October 7, 2021 by Omna Solomon, Senior Consultant
Antenna systems for wireless networks serving the public safety and mission critical industries are designed with a great deal of redundancy. During initial commissioning, an in-depth coverage test is additionally conducted to validate performance. However, this initial baseline test is often the last robust measurement of RF performance. Like any hardware, particularly those that are exposed to the elements, antenna systems can deteriorate over time; recurring tests are essential to quantify and preserve network coverage. Numerous approaches for regular testing of RF and antenna performance are available; here we discuss an RF test that can be done with limited equipment and time.
Recurring testing can uncover issues stemming from gradual deterioration or equipment damaged from bad weather or poor maintenance work. The Measured Power Distribution figure depicts a few minutes of drive test data in the near vicinity of a tower site with multiple transmitting antennas. Each curve represents a probability distribution function (PDF) of signal levels from one of the three independent combiners and antennas. While all three antennas were originally balanced to transmit equal output power, Tx 2’s output power is clearly 18 dB (on average) less than the other two antennas. A closer inspection uncovered significant water damage to antenna 2, which had to be replaced. Even egregious issues like this can go unnoticed on well-designed systems. For example, this could be a trunked system and the channels on Tx 2 are only used a fraction of the time. Recurring testing can uncover the problems before it’s too late.
Gathering and processing the data takes only a few minutes with the right equipment. Our field engineers drove about a few hundred feet away on all sides of the tower. It’s important to gather RF data over time interval and distance to smooth out the effects of fading. Averaging multiple points gathered at the same location could also suffice but will not account for other physical and environmental differences, such as antennas mounted on different legs of a tower. Measuring and documenting RF data in this manner on an annual basis can be valuable in monitoring trends and implementing timely solutions.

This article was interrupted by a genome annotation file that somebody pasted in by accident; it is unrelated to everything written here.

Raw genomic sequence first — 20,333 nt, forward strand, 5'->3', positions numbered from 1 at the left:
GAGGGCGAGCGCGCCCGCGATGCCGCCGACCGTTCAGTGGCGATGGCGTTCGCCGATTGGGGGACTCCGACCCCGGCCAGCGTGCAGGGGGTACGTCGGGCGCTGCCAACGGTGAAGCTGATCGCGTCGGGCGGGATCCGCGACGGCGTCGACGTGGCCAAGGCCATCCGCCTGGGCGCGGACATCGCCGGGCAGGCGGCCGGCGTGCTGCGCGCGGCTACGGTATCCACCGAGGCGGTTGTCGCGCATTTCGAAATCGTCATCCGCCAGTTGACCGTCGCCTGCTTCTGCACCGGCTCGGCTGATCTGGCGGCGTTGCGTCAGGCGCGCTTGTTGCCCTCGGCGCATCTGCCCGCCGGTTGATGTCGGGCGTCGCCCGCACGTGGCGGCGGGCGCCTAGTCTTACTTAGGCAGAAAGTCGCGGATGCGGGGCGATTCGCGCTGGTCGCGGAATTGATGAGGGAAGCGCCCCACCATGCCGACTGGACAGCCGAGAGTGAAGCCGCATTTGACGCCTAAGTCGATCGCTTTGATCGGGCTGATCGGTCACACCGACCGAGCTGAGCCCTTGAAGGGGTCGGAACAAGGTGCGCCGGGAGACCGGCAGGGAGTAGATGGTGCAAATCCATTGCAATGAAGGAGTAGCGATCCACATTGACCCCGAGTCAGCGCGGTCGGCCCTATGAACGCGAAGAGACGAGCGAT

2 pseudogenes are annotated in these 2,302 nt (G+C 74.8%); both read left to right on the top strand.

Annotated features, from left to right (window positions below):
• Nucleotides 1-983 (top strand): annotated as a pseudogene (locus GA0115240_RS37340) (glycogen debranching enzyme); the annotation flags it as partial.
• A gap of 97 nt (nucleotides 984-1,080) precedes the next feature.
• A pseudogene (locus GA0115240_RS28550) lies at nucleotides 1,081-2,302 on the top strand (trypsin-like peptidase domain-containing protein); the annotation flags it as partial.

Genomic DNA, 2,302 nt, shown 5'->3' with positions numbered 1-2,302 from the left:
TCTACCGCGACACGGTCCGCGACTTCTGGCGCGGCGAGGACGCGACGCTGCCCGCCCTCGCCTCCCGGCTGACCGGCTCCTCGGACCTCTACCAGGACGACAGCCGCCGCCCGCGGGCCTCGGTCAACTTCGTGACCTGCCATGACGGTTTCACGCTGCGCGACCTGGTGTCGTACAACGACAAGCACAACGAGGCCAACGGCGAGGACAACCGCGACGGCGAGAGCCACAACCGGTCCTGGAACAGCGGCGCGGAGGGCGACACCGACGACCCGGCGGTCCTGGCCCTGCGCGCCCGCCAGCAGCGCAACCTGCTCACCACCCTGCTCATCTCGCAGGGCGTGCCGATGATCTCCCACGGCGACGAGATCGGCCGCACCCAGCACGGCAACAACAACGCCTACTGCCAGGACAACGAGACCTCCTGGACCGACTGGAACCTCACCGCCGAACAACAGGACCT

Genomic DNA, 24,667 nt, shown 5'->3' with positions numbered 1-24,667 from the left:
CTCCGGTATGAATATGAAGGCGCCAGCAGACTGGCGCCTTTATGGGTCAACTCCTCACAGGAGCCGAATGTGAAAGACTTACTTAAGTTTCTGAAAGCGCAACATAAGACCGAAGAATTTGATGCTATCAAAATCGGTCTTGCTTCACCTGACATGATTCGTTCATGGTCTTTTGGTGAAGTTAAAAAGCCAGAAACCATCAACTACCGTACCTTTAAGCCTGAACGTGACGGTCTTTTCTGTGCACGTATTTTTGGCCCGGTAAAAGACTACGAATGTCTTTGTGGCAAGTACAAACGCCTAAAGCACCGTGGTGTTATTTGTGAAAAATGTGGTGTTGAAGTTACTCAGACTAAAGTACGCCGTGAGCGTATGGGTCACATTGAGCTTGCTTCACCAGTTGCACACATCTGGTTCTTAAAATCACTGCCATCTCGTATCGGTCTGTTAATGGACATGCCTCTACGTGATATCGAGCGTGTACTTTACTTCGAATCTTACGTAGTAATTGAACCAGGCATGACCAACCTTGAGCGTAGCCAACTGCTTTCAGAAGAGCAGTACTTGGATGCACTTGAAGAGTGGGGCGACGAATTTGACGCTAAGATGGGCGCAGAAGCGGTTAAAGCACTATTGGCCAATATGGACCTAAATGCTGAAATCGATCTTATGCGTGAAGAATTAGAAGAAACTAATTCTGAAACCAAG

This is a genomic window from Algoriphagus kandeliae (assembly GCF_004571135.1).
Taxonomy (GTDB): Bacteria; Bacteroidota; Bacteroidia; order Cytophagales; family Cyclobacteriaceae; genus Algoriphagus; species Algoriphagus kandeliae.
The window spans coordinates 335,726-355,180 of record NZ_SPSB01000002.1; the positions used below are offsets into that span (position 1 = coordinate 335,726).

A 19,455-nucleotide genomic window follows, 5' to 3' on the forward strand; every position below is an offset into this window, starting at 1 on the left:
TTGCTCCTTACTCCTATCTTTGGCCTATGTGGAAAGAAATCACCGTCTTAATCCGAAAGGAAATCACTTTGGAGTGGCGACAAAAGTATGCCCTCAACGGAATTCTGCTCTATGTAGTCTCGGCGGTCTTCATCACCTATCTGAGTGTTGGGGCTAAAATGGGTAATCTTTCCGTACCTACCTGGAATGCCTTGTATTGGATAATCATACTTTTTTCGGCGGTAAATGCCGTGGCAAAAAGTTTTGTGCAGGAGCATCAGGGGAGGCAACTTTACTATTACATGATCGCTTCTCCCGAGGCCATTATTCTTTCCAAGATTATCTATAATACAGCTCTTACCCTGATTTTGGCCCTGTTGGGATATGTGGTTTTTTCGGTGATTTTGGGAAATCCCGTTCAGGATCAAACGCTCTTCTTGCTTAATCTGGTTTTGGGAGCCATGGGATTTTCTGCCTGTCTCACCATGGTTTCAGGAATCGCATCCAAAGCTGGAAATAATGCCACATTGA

Televate recommends periodic cable sweeps of the lines and antennas that would have found this issue, but there are other problems that would not have been identified by sweeping. Conducting this type of test captures RF performance data from the transmitter through combiners, lines, and antennas to obtain a more comprehensive picture of the RF transmission system quality. For LMR system operators who have their hands full with daily duties, a short drive test annually around a tower site, which can be scheduled during other site maintenance trips, can be an efficient approach to performance verification and troubleshooting, as well as extend the life of antennas that are performing well. Periodic benchmarking of the coverage systemwide can also identify the impacts of new construction on your service and highlight new issues to address.
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